Moshe Safdie and the World: New York Retrospective Finds the Architect Adopting a Global Perspective

An ongoing retrospective at New York’s National Gallery posits a new international focus for the architect’s work.

Moshe Safdie’s Habitat 67, seen under construction with a crane positioning a prefabricated-concrete apartment unit into place

Courtesy Safdie Architects

At the unveiling of Habitat 67, Moshe Safdie was 29 years old, a mere lad in a profession dominated by men twice his age. The development, consisting of 357 prefabricated concrete boxes, sought to bring the pleasures of suburban living into a dense urban environment. In the process, Safdie, who was awarded the AIA Gold Medal prize this year, broke ground in at least three arenas: urban planning, domestic architecture, and prefabricated construction. Not bad, considering the project had grown directly out of his McGill master’s thesis.

In recent years, the architectural world has begun embracing with renewed interest the ideas Safdie first articulated in the 1960s, as a retrospective of his work at New York’s National Academy illustrates. Global Citizen: The Architecture of Moshe Safdie documents more than five decades of the architect’s work, beginning with his Habitat explorations and moving on to less ambitious but more prestigious projects, such as a national museum of the Sikh people in Punjab, India to Jerusalem’s Mamilla Alrov Center. Again and again, the show returns to themes that first took shape in Habitat 67: the desire to cultivate thriving communities while making often surprising connections between architecture and its urban, historical, cultural, and natural environments.

“The re-envisioned exhibition explores in particular what it means to create livable urban spaces, ” writes exhibition curator Donald Albrecht in the show’s catalog. Albrecht goes on to note how Safdie has again taken up that theme “with renewed vigor in today’s increasingly populous global cities.”

The retrospective’s latest iteration, which debuted in Ottawa in 2010, incorporates a new a section devoted to Safdie’s most recent work in Asia, including Sky Habitat. A kind of 21st-century version of the infamous Montreal complex, Sky Habitat consists of two 38-story ziggurat-like towers at the northern limits of Singapore’s urban core. Designed for Singapore’s upper-middle classes and wrapped in a glossy carapace, the project seems a far cry from Habitat 67, with that project’s Brutalist finishes and utopian goals of social inclusion.

Safdie revisited themes related to Habitat 67—prefabricated construction, dense living, generous amenities—in the speculative Habitat of the Future project (2013).

Courtesy Safdie Architects

Of course, the world has changed a lot since 1967. Public interest in and funding for high-quality affordable housing has languished. Even Habitat 67, built and owned by the Canadian government, has long since been privatized, with apartments typically selling well above Montreal’s average market prices. And Safdie’s own reputation as an architect has undergone several decades of stagnation, suffering from jibes ranging from corporate blandness to questionable taste.

Certainly Safdie’s latest residential skyscrapers provide bold challenges to the monolithic apartment blocks that tend to surround them. As Safdie told me during a walk-through of the show, Sky Habitat, like Habitat 67, “fractalizes the surface to open up as many points of interaction with the environment as possible.” Instead of mere views—the highest aspiration of most luxury high-rises (along with profit per-square foot)—Sky Habitat strives to connect each unit to the world in a way that goes beyond spectacle. According to Safdie, the twisting, stepped surfaces evolved not to draw attention to themselves, but to bring as much sky, air, and green spaces as possible into each individual unit.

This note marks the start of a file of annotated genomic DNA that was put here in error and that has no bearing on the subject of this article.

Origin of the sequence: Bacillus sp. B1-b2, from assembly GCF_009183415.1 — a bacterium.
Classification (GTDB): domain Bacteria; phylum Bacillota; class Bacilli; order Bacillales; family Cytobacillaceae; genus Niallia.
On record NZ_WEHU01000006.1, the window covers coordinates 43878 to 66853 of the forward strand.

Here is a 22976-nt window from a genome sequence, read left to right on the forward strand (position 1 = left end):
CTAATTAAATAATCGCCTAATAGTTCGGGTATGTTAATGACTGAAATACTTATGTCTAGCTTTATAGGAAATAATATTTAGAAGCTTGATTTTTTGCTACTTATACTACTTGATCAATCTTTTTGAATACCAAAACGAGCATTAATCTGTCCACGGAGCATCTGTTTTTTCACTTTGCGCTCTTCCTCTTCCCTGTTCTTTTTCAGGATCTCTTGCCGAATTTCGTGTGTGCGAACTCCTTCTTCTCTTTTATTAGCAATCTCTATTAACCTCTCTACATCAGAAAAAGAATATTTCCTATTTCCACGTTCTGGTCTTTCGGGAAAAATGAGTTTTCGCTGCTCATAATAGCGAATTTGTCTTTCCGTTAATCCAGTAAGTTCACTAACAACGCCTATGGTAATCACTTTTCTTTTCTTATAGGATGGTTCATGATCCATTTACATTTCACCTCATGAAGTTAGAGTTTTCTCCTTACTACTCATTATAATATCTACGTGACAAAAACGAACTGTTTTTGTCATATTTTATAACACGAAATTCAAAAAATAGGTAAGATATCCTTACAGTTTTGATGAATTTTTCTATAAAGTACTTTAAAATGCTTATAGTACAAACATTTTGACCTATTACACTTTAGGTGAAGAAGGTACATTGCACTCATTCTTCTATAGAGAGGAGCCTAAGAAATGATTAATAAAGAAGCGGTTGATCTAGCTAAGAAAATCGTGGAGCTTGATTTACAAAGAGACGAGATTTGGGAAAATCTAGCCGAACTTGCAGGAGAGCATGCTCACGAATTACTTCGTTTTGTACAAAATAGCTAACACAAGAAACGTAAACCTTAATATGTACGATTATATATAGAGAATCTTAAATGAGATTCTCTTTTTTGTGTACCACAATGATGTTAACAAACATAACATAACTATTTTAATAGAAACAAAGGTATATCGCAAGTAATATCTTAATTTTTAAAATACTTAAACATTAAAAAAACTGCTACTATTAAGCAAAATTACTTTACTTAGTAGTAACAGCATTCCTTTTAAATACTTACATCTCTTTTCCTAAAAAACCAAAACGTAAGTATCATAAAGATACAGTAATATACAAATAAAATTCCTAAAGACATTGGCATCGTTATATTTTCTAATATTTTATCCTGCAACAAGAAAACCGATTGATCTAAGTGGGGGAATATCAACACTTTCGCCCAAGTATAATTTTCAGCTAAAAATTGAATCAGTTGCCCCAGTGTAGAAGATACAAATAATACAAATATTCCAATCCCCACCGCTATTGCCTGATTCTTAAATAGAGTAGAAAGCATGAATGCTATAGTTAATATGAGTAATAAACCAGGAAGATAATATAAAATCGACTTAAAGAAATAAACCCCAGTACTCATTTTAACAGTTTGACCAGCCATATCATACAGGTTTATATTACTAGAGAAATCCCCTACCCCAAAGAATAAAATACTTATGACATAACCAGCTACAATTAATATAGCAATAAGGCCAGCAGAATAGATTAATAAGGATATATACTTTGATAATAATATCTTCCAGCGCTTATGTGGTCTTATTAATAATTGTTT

Besides Sky Habitat, the exhibition’s final room includes Raffles City, a mega-development in Chongqing, China, and Jewel, a mixed-use project for Singapore’s Changi Airport. Slated for completion in 2018, the 1.4 million square-foot Jewel, with its massive, glass-encased hanging gardens, actually appears modest in scale when compared to Raffles City. With more than nine million square feet of offices, residential units, and hotels, the slender towers of Raffles City form an audaciously aerodynamic prow at the confluence of the Jialing and Yangtze Rivers. In classic Safdie fashion, the towers are knitted together by gardens at their base and, more boldly, by a 330-yard-long, glass-enclosed conservatory at the tower’s 45th floor.

Standing amid images of these glittery new works, Safdie related how his daughter, a committed leftist, ribs him about the kinds of luxury projects he is currently building. They are certainly a far cry from the publicly funded, morally ambitious Habitat 67, with its gritty, concrete finishes. And yet, nearly five decades after Montreal’s Expo 67, Safdie is still striving to merge two distinct typologies—the high-rise and the single-family house—in compelling ways.

Global Citizen: The Architecture of Moshe Safdie is on view at the National Academy through January 10, 2016.

The Skirball Cultural Center (1996) in Los Angeles

Courtesy Timothy Hursley

Hebrew Union College (1988) in Jerusalem, Israel

Courtesy Michal Ronnen Safdie

Salt Lake City Public Library 2003

Courtesy Timothy Hursley

Yad Vashem Holocaust Museum (2005)

Courtesy Timothy Hursley

Marina Bay Sands resort (2010) in Singapore

Courtesy Timothy Hursley

Chongqing Chaotianmen mixed-use complex (2014) in Chongqing, China

Courtesy Safdie Architects

The Sky Habitat complex in Singapore will be completed next year.

Courtesy Neoscape/Safdie Architects

Jewel Changi Airport (2015)

Courtesy Safdie Architects

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